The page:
Brent Garcia, a Las Vegas area public servant, makes beautiful jewelry in his garage. His projects have been featured on a number of blogs, and he's had so much success with his amateur jewelsmithing that he's opened his own shop
. Somebody should mail him a microcontroller in exchange for a .50 cal bottle opener. Just sayin'. Read on to learn how Brent got into making jewelry and check out his awesome projects below.
How did you discover Instructables and what first inspired you to post a project of your own?
Crossing paths with Instructables was inevitable for me. I’ve always enjoyed DIY projects. Especially ones with a MacGyver feel about them. It wasn’t uncommon for me to go to an auto parts or home improvement store and ask an employee “do you have ---fill in the blank---”. Of course what I was looking for had nothing to do with how the item was actually used. I came to learn I could get back to my garage faster if I just let the employee explain how to properly install my new thingamabob rather then fill them in on its role in my latest project. Eventually I thought there had to be more then just me trying to hack stuff into everyday life. So one day, while trying to make a bicycle trailer hitch, I did an internet search to see what was out there. There it was. INSTRUCTABLES. I couldn’t believe it. People…just like me! Not only did I find how to make a trailer hitch, there was a turn signal biking jacket to go with it. That was November of 2010.
The following month was Christmas. I was looking for something unique to make my wife. I ended up finding the instructable on making a ring by hammering a silver quarter with a spoon. This reminded me. A few years prior my wife’s grandmother was taking a collection of costume jewelry to the second hand store. She told me to take anything I wanted so I picked out what I thought was real gold. Later I used a welding torch to melt the jewelry into a golden blob about the size of a nickel. It sat in my nightstand until that winter when I hammered it flat and made a ring. She loved it. Even more so because the gold came from her grandmother. I made the same ring again. Except this time I used a nickel and took lots of photos. That was my first instructable.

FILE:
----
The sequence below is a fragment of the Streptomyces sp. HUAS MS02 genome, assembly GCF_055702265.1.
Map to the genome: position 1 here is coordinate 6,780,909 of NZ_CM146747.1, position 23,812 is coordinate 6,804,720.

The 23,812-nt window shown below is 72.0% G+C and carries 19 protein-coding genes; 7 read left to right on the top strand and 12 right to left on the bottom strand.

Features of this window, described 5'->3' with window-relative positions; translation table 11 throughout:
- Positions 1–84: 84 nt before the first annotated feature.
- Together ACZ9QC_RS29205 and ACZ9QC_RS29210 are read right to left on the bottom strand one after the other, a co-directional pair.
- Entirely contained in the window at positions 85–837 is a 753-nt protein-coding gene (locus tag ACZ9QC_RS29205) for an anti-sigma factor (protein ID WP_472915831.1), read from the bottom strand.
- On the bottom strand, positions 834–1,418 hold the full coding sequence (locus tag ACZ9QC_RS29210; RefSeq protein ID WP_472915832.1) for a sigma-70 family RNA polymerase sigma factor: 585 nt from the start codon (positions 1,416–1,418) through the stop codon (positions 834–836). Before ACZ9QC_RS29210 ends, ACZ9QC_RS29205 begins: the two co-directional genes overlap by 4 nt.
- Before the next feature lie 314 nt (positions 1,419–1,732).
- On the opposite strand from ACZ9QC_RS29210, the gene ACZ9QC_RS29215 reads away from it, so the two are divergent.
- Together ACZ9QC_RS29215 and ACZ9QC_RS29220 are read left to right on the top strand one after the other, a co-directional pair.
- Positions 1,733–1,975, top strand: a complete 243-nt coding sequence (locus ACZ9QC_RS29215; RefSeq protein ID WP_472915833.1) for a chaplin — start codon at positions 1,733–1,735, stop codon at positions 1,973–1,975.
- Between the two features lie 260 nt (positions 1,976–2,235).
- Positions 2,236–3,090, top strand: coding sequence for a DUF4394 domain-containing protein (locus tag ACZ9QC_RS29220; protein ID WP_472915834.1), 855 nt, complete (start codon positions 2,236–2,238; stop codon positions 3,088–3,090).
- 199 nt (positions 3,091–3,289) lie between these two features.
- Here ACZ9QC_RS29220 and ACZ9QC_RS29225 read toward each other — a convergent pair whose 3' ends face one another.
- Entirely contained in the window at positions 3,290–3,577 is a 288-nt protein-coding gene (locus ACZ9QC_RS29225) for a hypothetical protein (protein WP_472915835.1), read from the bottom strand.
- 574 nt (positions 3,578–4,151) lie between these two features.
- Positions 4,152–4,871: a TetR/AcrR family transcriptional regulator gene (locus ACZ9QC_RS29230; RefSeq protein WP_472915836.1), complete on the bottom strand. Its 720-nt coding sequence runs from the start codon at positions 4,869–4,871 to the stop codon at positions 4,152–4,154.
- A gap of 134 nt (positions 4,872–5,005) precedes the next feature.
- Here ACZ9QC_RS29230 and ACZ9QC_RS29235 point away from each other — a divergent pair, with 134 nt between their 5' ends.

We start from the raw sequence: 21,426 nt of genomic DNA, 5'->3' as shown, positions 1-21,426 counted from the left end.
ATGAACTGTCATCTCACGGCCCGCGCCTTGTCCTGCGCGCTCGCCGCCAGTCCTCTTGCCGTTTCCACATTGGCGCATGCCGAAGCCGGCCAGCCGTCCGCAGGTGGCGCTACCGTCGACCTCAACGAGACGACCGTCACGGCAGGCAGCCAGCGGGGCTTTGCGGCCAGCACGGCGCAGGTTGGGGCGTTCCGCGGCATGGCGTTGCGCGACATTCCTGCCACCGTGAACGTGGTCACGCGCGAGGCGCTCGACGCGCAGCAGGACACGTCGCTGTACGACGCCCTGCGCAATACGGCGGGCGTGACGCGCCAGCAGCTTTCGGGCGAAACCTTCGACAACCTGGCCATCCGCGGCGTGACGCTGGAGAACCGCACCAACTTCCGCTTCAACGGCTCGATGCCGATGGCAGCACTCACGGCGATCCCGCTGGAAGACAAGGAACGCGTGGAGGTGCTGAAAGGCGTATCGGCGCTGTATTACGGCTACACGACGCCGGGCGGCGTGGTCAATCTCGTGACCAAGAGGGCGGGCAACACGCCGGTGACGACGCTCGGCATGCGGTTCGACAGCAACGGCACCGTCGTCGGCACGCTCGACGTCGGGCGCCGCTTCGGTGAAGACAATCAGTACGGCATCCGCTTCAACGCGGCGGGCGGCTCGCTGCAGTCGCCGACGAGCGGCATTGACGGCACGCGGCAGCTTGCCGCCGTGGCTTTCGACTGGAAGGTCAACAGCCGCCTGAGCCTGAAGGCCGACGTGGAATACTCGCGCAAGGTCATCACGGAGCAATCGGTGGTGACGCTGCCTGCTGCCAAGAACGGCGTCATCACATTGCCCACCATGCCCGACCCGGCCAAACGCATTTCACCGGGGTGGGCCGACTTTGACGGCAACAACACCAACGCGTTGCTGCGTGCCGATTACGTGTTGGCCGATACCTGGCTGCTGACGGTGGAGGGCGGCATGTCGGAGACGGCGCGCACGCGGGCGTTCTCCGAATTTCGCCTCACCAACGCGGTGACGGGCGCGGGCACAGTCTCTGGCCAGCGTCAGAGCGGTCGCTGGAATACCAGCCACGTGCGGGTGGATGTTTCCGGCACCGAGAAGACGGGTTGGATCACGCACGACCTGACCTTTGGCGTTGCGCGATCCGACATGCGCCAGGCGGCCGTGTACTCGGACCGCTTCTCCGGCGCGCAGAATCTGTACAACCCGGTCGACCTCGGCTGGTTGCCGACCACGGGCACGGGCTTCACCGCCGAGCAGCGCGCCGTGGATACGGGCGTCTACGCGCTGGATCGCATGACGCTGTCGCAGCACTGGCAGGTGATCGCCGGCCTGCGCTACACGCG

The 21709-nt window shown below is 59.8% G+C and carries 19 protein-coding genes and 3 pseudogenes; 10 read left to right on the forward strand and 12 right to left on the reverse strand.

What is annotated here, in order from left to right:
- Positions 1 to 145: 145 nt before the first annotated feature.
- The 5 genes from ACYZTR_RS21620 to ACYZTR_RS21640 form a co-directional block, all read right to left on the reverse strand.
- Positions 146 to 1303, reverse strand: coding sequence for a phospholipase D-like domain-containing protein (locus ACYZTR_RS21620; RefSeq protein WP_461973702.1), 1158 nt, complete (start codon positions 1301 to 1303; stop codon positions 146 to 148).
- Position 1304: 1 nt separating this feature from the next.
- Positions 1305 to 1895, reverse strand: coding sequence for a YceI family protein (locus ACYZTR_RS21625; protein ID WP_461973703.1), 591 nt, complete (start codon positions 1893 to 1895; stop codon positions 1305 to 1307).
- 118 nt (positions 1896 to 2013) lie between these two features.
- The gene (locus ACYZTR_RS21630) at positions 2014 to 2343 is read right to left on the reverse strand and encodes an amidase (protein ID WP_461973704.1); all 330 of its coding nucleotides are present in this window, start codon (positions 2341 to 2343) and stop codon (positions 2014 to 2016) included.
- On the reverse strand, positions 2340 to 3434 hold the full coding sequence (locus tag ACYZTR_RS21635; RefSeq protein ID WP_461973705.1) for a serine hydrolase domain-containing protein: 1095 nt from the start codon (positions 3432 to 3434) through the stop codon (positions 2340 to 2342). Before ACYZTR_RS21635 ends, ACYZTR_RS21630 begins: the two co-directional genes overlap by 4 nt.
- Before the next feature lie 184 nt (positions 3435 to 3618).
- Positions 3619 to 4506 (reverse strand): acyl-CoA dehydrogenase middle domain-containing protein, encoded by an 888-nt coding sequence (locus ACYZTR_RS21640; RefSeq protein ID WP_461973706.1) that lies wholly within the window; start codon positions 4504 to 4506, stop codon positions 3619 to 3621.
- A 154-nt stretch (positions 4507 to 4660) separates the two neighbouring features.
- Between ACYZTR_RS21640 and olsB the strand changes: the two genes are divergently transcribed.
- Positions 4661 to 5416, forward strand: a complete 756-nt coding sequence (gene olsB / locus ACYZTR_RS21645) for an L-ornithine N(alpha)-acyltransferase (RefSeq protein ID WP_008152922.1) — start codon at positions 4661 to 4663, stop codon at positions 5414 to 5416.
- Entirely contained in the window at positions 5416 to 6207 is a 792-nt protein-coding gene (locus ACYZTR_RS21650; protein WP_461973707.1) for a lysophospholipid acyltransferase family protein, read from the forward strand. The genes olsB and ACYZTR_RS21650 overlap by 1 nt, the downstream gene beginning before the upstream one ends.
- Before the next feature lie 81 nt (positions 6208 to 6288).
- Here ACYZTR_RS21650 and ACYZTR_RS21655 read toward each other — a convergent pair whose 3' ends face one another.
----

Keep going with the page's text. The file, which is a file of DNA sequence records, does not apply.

I remember checking back on it and thinking “Wow! I have 38 views!”. Next time I checked I was featured. Then a 3 month pro membership showed up in my inbox. It was like Christmas every time I checked my Instructables account. I was hooked.
How does Instructables fit into your life?
Instructables is my day spa. It’s where I go to relax and clear my head after a long day’s work. See, I’m one of three people who show up when someone dials 911. A police officer to be specific. There would be nights where I just couldn’t shake the day off. I couldn’t stop thinking about the person who lost their life, the family devastated by the weight of drug abuse, or what people are capable of doing to each other; especially to the ones they claim to love. Seeing it on a regular basis can weigh you down. Thankfully, there’s nothing more relaxing then a bowl of cereal and few clicks through the latest instructables. Crime fighter by day, amateur jeweler by night works for me.
Another great thing about Instructables is only being known by what you contribute. When you're wearing a badge people see you first and foremost as a police officer. My own father once politely greeted me not recognizing his son for a moment. And even out of uniform I’m used to hearing the joke “Shhhhh! He’s a cop”. Unfortunately, most contact with law enforcement deals with a negative set of circumstances so I understand. But that’s why it’s great to be able to interact with the Instructables community only being known by what I have to offer in a creative sense.
A little birdie told me that you've opened a store. What prompted that, and what do you sell?